Logistics in Lagging Regions : Overcoming Local Barriers to Global Connectivity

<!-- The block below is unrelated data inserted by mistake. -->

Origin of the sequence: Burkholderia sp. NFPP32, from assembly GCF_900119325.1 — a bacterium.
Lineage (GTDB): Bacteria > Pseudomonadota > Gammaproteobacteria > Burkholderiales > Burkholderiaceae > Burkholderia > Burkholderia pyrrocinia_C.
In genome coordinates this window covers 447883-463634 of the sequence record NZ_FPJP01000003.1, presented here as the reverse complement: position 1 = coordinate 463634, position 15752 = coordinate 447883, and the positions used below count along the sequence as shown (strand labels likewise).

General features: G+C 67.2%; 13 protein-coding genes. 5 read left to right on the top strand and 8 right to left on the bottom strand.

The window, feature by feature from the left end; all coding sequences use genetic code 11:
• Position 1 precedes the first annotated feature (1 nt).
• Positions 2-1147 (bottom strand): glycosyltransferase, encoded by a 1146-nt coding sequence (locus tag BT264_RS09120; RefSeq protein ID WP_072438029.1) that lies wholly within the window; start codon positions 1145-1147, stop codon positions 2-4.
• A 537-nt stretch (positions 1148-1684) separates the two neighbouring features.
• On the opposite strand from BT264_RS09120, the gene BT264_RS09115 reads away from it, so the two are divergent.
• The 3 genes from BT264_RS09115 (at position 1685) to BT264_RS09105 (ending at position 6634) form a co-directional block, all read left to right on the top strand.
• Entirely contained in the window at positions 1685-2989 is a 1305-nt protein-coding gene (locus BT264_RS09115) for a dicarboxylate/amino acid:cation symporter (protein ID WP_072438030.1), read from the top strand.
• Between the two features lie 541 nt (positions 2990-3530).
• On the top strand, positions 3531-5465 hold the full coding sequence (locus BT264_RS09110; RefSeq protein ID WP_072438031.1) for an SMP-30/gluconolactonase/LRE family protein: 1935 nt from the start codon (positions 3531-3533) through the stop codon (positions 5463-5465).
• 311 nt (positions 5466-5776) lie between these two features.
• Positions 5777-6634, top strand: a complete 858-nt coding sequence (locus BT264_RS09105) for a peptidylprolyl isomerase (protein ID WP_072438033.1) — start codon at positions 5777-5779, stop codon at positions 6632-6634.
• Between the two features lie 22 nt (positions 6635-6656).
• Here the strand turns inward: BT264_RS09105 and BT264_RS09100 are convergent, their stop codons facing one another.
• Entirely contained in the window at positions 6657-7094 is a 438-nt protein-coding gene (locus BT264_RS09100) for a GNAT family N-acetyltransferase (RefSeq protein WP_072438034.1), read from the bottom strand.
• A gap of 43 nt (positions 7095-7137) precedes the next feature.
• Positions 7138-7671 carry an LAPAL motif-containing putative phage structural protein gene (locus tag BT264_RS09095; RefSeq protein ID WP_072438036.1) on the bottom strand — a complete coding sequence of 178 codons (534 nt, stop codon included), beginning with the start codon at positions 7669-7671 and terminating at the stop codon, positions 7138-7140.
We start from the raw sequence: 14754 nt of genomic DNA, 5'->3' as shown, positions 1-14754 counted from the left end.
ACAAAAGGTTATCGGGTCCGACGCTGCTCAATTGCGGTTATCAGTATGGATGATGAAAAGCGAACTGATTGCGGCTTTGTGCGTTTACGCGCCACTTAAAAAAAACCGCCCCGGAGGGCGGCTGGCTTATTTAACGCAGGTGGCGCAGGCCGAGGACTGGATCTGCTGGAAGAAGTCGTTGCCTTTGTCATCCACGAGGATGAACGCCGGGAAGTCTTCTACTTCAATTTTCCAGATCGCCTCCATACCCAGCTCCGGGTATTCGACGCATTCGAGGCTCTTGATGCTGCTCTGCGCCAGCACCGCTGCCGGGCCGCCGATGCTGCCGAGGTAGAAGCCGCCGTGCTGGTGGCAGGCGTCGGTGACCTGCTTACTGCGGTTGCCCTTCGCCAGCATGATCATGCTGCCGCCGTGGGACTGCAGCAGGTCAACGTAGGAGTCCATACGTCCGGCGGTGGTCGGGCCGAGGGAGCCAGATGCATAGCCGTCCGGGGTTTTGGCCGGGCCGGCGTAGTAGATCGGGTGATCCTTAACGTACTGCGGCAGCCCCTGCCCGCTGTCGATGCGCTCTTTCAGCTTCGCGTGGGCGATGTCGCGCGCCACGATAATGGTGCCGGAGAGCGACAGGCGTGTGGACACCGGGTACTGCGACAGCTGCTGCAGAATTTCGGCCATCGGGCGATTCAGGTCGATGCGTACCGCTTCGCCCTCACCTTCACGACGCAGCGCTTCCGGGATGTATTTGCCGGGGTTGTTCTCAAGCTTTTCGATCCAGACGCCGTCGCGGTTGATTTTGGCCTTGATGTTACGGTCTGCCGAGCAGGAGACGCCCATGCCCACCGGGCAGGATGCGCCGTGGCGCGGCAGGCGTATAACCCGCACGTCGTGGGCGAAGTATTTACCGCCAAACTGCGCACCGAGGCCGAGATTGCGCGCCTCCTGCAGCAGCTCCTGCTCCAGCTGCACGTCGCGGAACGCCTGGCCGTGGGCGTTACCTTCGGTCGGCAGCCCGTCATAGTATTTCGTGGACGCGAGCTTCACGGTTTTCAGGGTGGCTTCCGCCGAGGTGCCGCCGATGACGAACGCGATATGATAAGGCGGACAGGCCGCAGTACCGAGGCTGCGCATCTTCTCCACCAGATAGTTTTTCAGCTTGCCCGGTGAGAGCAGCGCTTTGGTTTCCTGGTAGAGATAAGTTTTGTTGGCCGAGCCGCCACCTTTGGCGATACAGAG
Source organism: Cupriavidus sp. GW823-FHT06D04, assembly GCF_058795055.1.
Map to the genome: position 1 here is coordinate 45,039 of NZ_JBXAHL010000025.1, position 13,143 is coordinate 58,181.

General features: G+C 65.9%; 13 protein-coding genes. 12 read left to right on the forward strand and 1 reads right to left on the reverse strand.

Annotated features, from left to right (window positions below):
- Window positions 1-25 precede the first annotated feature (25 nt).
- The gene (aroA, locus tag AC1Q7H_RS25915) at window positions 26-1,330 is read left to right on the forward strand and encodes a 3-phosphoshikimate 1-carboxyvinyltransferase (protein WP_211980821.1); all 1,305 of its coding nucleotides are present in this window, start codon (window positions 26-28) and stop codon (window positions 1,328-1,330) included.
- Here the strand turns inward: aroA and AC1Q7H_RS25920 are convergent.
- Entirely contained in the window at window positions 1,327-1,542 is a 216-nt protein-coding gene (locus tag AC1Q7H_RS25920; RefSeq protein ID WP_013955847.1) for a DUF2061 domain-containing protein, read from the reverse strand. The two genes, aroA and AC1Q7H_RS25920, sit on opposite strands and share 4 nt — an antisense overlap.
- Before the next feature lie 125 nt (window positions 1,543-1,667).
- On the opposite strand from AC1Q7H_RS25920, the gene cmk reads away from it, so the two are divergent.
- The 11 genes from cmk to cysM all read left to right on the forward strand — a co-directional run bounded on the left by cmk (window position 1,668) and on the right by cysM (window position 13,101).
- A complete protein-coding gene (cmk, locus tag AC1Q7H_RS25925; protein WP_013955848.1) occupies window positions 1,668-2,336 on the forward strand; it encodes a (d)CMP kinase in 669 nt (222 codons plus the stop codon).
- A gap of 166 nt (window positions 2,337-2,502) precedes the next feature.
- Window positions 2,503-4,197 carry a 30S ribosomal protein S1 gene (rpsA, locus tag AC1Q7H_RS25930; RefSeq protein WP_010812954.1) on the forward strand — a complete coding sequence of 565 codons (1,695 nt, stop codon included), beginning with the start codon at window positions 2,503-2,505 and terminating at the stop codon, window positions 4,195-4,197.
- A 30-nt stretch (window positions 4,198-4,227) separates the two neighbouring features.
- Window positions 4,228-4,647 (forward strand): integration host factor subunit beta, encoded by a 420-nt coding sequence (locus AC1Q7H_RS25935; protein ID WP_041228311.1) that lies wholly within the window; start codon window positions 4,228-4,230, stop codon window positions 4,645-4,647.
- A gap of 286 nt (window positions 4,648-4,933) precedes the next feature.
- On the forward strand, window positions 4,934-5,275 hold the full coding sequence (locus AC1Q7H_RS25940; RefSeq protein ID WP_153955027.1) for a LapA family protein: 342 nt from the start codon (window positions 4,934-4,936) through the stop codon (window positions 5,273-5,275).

This report is based on two case studies carried out in Brazil and India on the impact of various strategies to reduce the cost of trade for small-scale producers. Small scale producers especially those located in lagging regions in developing countries lack easy access to efficient logistics services. They are faced with long distances from both domestic and international markets. Unless the enterprises are able to consolidate traffic volumes they can be excluded from international supply chains. However, the process of consolidation is not without cost nor does it occur on its own accord. It is typically handled by outside parties in the form of intermediaries. The study was designed around the horizontal relationships between the small scale producers and their vertical connections to higher tier parties involved in the same supply chain. It analyzes the cooperative approach to linking producers, the role of itinerant traders, and a newer and innovative approach to the same problem through virtual integration of farmers using modern information communication technologies. These approaches were explored by studying two separate supply chains, sisal in Brazil and soybean in India, enabling the assessment of logistics patterns from the farm gate to onboard vessel at the export gateway. The assessment of logistics performance at the sub-national level is still evolving. The more widely used density-type indicators emphasize the infrastructure dimension of logistics but do not handle effectively the relationships and service quality attributes identified by the study. A model built around spatial and social networks is proposed to represent the horizontal and vertical attributes of logistics in lagging regions.
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